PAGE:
Edgar Degas
(Paris, 1834-1917, Paris)
Little Dancer Aged Fourteen, original 1880/81, cast ca. 1932/36
Bronze, partly painted, cotton tutu and silk ribbon, 98 cm
Signature stamp and foundry mark on wooden base
Czestochowski/Pingeot, p. 267 (BUH)
Among the small wax figures of female nudes and horses found in Edgar Degas’s studio following his death in 1917 was the approximately 98 cm-high figure of the Little Dancer Aged Fourteen, the only sculpture the artist exhibited during his lifetime (in 1881). In 1918 Degas’s heirs commissioned the A. A. Hébrard foundry in Paris to produce an edition of 22 bronze casts of each of the wax figures (20 of them for sale, and one each for the heirs and the foundry). In 1922/23, an initial series of 10 bronze casts of the Little Dancer Aged Fourteen were produced for sale (and, most probably, the additional 2 for the heirs and the foundry); each was painted and dressed with a fabric tutu. As with the small sculptures, the casts were stamped with a letter to number them. Letter A went to Louisine Havemeyer in New York, who was the first to acquire a complete set of all the Degas sculptures (today at the Metropolitan Museum of Art, New York). The figure bearing the letter B served for a long time as an exhibit, and 7 figures with the letters C to J were sold to collectors and museums in the years that followed. In 1931 the last of the 10 commercial casts of the Little Dancer Aged Fourteen made in 1922/23 found its way to the Louvre as part of a complete set of all 73 Degas sculptures; the Louvre set was allocated the letter P.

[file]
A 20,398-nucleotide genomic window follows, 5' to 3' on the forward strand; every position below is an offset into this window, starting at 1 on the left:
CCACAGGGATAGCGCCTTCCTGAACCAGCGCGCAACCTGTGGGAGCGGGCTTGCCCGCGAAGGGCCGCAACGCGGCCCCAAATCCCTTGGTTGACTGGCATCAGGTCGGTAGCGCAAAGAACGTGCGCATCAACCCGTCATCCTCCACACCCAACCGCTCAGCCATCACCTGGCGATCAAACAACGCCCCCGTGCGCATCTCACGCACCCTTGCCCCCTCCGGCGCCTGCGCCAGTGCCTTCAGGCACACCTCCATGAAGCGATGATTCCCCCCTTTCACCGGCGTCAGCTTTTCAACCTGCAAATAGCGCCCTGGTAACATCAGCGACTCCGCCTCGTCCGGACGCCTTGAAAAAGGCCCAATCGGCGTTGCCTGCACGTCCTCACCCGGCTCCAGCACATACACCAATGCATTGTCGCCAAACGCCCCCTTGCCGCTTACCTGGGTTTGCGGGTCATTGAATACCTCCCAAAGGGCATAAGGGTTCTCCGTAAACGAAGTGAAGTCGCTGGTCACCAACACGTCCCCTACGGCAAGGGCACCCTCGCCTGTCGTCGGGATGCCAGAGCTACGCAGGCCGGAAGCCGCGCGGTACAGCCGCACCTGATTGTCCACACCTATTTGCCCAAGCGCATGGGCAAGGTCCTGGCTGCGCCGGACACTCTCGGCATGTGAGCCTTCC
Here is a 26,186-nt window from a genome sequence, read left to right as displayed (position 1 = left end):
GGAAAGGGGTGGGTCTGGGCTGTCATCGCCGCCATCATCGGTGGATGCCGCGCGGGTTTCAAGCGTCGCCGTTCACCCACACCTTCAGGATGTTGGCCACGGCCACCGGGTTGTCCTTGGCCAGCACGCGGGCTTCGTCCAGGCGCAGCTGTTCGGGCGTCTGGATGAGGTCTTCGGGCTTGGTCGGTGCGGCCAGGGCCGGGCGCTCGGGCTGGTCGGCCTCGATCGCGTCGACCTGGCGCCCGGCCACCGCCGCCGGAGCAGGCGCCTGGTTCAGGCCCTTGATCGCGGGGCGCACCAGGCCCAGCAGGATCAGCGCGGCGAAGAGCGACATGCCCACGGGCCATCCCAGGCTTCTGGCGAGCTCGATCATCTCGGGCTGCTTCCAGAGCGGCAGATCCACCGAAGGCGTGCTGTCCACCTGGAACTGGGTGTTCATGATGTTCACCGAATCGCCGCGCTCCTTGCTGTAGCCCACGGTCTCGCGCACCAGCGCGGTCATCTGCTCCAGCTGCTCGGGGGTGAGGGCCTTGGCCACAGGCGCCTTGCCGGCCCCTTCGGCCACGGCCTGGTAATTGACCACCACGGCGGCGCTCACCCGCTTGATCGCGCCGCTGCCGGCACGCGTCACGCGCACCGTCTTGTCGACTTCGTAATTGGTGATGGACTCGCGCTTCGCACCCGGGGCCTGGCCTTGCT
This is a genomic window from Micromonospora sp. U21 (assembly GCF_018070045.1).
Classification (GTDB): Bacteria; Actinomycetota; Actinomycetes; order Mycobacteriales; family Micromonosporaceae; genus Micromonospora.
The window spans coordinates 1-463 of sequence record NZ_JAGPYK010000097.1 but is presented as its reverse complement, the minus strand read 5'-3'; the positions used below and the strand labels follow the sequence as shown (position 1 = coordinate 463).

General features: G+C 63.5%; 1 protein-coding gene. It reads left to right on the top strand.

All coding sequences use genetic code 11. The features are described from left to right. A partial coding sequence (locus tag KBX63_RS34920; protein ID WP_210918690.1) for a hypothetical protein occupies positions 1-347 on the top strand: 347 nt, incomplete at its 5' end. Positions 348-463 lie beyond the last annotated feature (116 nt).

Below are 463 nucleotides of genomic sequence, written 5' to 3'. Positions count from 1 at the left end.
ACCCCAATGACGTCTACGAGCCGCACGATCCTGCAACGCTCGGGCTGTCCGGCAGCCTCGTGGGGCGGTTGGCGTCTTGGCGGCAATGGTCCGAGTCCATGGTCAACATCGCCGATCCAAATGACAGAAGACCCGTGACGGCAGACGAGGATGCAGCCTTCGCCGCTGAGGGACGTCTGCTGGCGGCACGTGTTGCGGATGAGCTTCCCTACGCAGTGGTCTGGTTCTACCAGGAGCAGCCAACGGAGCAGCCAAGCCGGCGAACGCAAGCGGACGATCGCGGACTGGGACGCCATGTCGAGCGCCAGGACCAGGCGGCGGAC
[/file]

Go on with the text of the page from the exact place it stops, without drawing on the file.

In 1932 the foundry owner’s daughter Nelly Hébrard took over as head of the “Société des fontes à cires perdues A. A. Hébrard”, which was responsible for marketing the Degas bronzes, whilst the foundry continued to operate until 1936. A further series of the Little Dancer Aged Fourteen was cast during this period. Unlike with the first series, the majority of the casts produced this time round did not carry a letter (as a numbering). It would also appear that more casts were made than were envisaged in the 1918 contract. However, since the first examples from the second series that appeared on the market also included ones sold via Degas’s niece Jeanne Fevre, it is reasonable to assume that this was done by agreement between the foundry and the heirs. Between 1938 and 1943, a total of 8 casts of the Little Dancer Aged Fourteen were sold to public and private collections, most of them in the US. After the Second World War and up until 1955 a further 5 casts coming from the second series were sold; they included the one acquired by Emil Bührle in 1954 from the Marlborough Fine Art Ltd. gallery in London.